I'm going to offer eight great recovery secrets here as a prelude to talking about my schizophrenia experience in September: the 25th anniversary of my diagnosis. This is Part One and Part Two will follow.
Over the six years I've worked for HealthCentral, I've offered various Top Ten lists. This list of eight is culled from what I learned living in recovery successfully for 25 years.
1. Mourn the past, and move forward.
I was a disc jockey on the FM radio when I got sick and that was the happiest time of my life. Deciding to join the radio station was the defining moment of my life. I was distraught when I couldn't go back to the way things were before. The lowest point of my recovery was six am on New Year's Day 1988. Washing and scrubbing dishes at the kitchen sink, I looked out the window onto the silent, empty world that would never be mine. Or so I thought.
I was able to move forward when I accepted I would not ever be a coveted magazine editor whose bon mots were the Toast of the City. I realized quickly what I could do: get trained to be an administrative assistant instead.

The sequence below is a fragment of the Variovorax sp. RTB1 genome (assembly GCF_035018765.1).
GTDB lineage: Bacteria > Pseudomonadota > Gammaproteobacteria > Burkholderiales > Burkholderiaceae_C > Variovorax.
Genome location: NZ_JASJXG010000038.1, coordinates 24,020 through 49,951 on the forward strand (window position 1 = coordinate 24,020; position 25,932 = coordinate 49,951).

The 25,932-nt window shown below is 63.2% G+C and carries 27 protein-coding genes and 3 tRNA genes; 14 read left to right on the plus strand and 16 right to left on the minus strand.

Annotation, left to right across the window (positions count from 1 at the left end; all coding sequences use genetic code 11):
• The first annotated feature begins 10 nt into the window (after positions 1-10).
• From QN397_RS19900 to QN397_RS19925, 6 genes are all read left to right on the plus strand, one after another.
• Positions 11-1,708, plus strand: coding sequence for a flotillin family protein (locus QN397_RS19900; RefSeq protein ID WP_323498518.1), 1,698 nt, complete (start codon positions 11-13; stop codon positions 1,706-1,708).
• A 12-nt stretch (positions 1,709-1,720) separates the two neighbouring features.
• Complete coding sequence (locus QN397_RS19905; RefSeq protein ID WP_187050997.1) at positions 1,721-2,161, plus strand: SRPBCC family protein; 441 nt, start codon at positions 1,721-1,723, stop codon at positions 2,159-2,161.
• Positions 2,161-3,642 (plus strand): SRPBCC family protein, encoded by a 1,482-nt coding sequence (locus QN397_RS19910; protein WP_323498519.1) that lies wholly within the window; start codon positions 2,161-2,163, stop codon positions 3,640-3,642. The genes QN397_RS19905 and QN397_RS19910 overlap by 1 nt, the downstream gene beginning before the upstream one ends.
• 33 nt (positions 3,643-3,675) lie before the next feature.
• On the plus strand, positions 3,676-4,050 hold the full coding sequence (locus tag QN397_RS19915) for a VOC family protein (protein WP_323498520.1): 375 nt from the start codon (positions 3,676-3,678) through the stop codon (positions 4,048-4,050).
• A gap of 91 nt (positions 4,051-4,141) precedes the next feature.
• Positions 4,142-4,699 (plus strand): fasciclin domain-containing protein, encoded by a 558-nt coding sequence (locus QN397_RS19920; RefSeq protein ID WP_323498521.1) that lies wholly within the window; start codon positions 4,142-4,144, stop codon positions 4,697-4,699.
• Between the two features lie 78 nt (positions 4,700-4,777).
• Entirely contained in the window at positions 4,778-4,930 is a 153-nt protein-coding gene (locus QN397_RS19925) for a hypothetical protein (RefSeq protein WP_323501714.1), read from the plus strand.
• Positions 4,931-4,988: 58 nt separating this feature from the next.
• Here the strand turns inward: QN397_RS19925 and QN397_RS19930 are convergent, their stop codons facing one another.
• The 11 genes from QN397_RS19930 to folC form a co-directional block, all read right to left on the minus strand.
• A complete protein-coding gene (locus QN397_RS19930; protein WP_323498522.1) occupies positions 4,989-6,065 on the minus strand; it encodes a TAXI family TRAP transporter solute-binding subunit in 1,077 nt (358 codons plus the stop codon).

25 years later I draw upon the memories of these careers to sustain me. My courage to risk becoming a disc jockey reminds me that I can draw upon this strength to take new risks today.
I was able to embrace a different future when I mourned my early life. How can we regret what might have been if it didn't happen? We can only regret an actual event. Yet even then regret serves no purpose.
Each of us needs to embrace the possibility that the future can be better.
2. Take your medication.
This is common sense. Taking your meds can get you to remission. The idea that people with schizophrenia can have "full and robust" lives isn't debatable. Medication makes this possible. In my book, "the sky's the limit" rings true. Yet the goal is different for everyone. Some of us will continue to have residual or breakthrough symptoms. Not all of us will be able to do what others do. That's not the point. The point is that by taking the medication our lives become more comfortable and manageable. The reality is: no one I know who discontinued his or her meds got better. They relapsed and had a much harder time of it.
3. Do the hard things first.
Early on in my recovery, I chose to focus on taking action to advance towards my goal of finding full-time work. I attended a day program for two years and lived in a residence and was trained as a word processor so I could get office work.